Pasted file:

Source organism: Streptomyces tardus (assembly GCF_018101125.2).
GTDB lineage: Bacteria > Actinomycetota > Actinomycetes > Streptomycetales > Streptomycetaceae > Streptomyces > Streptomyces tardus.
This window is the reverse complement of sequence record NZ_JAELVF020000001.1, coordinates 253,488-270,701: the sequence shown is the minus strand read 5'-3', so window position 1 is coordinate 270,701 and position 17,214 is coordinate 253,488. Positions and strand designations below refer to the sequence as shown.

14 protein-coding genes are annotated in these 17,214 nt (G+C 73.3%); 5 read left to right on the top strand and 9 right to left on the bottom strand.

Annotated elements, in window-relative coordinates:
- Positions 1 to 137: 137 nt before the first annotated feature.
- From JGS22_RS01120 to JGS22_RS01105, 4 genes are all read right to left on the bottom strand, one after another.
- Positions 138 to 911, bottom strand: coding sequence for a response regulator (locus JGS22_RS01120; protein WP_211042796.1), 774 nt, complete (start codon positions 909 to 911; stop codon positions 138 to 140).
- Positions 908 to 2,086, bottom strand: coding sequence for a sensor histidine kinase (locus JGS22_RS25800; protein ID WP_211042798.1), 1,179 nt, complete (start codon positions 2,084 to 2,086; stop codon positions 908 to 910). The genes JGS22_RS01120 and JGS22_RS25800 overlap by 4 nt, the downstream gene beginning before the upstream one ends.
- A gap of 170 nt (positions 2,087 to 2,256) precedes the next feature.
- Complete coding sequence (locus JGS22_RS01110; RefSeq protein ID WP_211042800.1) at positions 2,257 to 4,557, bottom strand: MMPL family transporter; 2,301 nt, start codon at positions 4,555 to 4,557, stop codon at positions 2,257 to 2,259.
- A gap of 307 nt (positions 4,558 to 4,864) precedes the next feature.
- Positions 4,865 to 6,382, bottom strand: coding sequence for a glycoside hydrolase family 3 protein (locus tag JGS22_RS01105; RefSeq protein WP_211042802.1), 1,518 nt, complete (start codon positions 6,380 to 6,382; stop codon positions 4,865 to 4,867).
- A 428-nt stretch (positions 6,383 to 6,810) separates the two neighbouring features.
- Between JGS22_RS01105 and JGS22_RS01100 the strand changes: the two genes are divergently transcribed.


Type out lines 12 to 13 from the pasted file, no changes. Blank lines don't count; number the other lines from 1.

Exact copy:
- A gap of 307 nt (positions 4,558 to 4,864) precedes the next feature.
- Positions 4,865 to 6,382, bottom strand: coding sequence for a glycoside hydrolase family 3 protein (locus tag JGS22_RS01105; RefSeq protein WP_211042802.1), 1,518 nt, complete (start codon positions 6,380 to 6,382; stop codon positions 4,865 to 4,867).